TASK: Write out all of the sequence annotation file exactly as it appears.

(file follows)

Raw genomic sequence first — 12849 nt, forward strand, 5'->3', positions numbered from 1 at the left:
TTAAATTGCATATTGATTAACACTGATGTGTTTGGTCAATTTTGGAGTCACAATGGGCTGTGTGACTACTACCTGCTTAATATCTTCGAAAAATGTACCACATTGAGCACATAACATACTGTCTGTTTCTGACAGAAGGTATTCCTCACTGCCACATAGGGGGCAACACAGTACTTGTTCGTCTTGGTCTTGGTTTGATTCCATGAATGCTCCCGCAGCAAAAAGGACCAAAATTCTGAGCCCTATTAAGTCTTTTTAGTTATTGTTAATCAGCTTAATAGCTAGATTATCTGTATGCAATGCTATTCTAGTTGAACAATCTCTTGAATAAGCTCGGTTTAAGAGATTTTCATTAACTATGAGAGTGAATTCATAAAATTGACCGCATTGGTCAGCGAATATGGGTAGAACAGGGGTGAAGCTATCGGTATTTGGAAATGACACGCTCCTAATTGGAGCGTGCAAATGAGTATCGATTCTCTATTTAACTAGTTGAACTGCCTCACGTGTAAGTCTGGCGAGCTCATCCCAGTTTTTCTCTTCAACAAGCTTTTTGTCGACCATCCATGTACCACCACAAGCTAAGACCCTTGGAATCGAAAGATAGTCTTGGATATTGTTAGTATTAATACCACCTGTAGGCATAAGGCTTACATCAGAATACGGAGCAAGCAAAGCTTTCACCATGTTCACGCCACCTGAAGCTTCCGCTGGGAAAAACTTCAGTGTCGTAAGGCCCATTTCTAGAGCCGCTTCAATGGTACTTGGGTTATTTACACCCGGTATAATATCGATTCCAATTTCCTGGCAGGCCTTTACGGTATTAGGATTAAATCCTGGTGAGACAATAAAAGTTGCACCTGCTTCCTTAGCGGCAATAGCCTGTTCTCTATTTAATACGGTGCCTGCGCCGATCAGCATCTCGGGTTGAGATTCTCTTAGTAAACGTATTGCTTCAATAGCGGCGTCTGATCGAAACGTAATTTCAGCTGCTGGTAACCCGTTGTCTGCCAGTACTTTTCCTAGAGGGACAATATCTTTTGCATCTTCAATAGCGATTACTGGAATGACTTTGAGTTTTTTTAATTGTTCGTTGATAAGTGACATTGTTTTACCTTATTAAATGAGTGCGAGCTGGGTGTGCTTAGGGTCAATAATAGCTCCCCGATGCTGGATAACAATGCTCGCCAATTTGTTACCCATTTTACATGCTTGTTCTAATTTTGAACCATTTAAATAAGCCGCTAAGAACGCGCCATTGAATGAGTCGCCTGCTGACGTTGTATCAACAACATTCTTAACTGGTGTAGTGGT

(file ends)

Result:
Raw genomic sequence first — 12849 nt, forward strand, 5'->3', positions numbered from 1 at the left:
TTAAATTGCATATTGATTAACACTGATGTGTTTGGTCAATTTTGGAGTCACAATGGGCTGTGTGACTACTACCTGCTTAATATCTTCGAAAAATGTACCACATTGAGCACATAACATACTGTCTGTTTCTGACAGAAGGTATTCCTCACTGCCACATAGGGGGCAACACAGTACTTGTTCGTCTTGGTCTTGGTTTGATTCCATGAATGCTCCCGCAGCAAAAAGGACCAAAATTCTGAGCCCTATTAAGTCTTTTTAGTTATTGTTAATCAGCTTAATAGCTAGATTATCTGTATGCAATGCTATTCTAGTTGAACAATCTCTTGAATAAGCTCGGTTTAAGAGATTTTCATTAACTATGAGAGTGAATTCATAAAATTGACCGCATTGGTCAGCGAATATGGGTAGAACAGGGGTGAAGCTATCGGTATTTGGAAATGACACGCTCCTAATTGGAGCGTGCAAATGAGTATCGATTCTCTATTTAACTAGTTGAACTGCCTCACGTGTAAGTCTGGCGAGCTCATCCCAGTTTTTCTCTTCAACAAGCTTTTTGTCGACCATCCATGTACCACCACAAGCTAAGACCCTTGGAATCGAAAGATAGTCTTGGATATTGTTAGTATTAATACCACCTGTAGGCATAAGGCTTACATCAGAATACGGAGCAAGCAAAGCTTTCACCATGTTCACGCCACCTGAAGCTTCCGCTGGGAAAAACTTCAGTGTCGTAAGGCCCATTTCTAGAGCCGCTTCAATGGTACTTGGGTTATTTACACCCGGTATAATATCGATTCCAATTTCCTGGCAGGCCTTTACGGTATTAGGATTAAATCCTGGTGAGACAATAAAAGTTGCACCTGCTTCCTTAGCGGCAATAGCCTGTTCTCTATTTAATACGGTGCCTGCGCCGATCAGCATCTCGGGTTGAGATTCTCTTAGTAAACGTATTGCTTCAATAGCGGCGTCTGATCGAAACGTAATTTCAGCTGCTGGTAACCCGTTGTCTGCCAGTACTTTTCCTAGAGGGACAATATCTTTTGCATCTTCAATAGCGATTACTGGAATGACTTTGAGTTTTTTTAATTGTTCGTTGATAAGTGACATTGTTTTACCTTATTAAATGAGTGCGAGCTGGGTGTGCTTAGGGTCAATAATAGCTCCCCGATGCTGGATAACAATGCTCGCCAATTTGTTACCCATTTTACATGCTTGTTCTAATTTTGAACCATTTAAATAAGCCGCTAAGAACGCGCCATTGAATGAGTCGCCTGCTGACGTTGTATCAACAACATTCTTAACTGGTGTAGTGGT